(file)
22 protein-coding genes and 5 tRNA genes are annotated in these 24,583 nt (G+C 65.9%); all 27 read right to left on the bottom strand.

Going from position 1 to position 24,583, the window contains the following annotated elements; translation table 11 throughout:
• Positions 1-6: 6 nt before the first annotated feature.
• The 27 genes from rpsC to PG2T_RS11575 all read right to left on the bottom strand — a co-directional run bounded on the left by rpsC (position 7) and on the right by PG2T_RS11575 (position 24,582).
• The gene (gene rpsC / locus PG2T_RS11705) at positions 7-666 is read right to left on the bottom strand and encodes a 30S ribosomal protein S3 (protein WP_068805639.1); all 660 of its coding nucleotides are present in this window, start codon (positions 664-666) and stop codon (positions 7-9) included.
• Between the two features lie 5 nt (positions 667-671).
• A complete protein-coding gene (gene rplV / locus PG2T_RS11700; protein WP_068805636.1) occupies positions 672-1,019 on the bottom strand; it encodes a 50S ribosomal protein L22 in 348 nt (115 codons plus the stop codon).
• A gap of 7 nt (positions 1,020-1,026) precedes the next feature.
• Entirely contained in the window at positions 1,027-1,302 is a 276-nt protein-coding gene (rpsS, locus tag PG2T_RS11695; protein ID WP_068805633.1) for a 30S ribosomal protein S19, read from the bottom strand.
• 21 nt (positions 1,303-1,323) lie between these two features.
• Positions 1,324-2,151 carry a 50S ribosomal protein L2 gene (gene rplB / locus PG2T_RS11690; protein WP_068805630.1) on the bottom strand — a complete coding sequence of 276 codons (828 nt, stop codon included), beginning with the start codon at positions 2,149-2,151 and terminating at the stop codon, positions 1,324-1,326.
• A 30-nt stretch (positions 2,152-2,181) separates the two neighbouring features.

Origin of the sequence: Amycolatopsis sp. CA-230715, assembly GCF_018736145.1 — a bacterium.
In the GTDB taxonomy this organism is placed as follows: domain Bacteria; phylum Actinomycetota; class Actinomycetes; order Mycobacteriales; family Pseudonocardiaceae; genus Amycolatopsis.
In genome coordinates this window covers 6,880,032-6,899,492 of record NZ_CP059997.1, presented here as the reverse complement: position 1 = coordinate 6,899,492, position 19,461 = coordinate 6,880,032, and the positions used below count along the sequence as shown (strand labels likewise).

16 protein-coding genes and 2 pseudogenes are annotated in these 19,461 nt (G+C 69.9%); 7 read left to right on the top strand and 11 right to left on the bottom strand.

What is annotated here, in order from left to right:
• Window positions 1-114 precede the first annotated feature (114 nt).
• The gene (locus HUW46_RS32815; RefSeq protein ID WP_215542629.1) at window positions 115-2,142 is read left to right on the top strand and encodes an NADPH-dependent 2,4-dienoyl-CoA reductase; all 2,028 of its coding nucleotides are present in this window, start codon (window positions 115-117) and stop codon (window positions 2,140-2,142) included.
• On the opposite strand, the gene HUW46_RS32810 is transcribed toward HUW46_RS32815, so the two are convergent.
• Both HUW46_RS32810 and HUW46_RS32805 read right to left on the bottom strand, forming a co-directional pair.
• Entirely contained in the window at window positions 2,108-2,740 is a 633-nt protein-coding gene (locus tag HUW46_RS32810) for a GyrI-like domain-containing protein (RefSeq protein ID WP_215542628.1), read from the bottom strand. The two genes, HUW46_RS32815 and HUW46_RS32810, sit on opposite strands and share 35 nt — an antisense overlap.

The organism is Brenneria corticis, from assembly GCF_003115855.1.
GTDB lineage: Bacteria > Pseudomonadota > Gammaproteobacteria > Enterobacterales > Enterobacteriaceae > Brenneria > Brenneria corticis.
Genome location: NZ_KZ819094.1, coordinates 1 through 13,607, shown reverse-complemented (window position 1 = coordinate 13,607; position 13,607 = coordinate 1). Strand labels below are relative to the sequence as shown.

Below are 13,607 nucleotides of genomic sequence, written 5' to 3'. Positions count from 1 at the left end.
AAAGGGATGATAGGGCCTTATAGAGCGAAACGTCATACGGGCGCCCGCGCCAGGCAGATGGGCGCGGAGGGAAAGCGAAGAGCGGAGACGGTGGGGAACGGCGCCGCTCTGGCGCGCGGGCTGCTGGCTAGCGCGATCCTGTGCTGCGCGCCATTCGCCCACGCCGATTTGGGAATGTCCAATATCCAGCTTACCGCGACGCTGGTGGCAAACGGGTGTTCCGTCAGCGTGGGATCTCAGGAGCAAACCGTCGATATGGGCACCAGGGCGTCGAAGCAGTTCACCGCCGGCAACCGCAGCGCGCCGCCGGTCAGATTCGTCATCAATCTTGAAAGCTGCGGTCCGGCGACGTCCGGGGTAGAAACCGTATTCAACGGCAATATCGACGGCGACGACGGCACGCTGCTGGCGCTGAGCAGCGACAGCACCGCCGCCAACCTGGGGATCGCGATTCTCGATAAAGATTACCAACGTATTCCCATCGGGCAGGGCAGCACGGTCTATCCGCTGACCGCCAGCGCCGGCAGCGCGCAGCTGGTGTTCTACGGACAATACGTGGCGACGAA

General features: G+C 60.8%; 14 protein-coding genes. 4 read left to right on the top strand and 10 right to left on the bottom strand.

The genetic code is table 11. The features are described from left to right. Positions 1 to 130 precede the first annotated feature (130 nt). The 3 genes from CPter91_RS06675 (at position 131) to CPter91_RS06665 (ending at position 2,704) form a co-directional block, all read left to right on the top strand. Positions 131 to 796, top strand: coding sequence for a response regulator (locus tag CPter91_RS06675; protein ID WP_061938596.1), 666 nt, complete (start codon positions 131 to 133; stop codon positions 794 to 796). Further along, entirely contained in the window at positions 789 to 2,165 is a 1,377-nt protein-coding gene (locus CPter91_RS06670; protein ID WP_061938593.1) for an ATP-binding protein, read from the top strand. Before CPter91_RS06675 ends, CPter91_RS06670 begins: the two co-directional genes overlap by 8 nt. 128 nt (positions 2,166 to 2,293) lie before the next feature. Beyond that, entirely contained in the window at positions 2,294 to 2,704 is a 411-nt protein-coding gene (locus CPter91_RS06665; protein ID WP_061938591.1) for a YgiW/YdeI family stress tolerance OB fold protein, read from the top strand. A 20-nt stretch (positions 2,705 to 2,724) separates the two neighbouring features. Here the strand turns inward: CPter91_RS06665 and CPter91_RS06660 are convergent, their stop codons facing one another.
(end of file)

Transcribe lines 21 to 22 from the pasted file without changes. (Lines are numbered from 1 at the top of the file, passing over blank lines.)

• Both HUW46_RS32810 and HUW46_RS32805 read right to left on the bottom strand, forming a co-directional pair.
• Entirely contained in the window at window positions 2,108-2,740 is a 633-nt protein-coding gene (locus tag HUW46_RS32810) for a GyrI-like domain-containing protein (RefSeq protein ID WP_215542628.1), read from the bottom strand. The two genes, HUW46_RS32815 and HUW46_RS32810, sit on opposite strands and share 35 nt — an antisense overlap.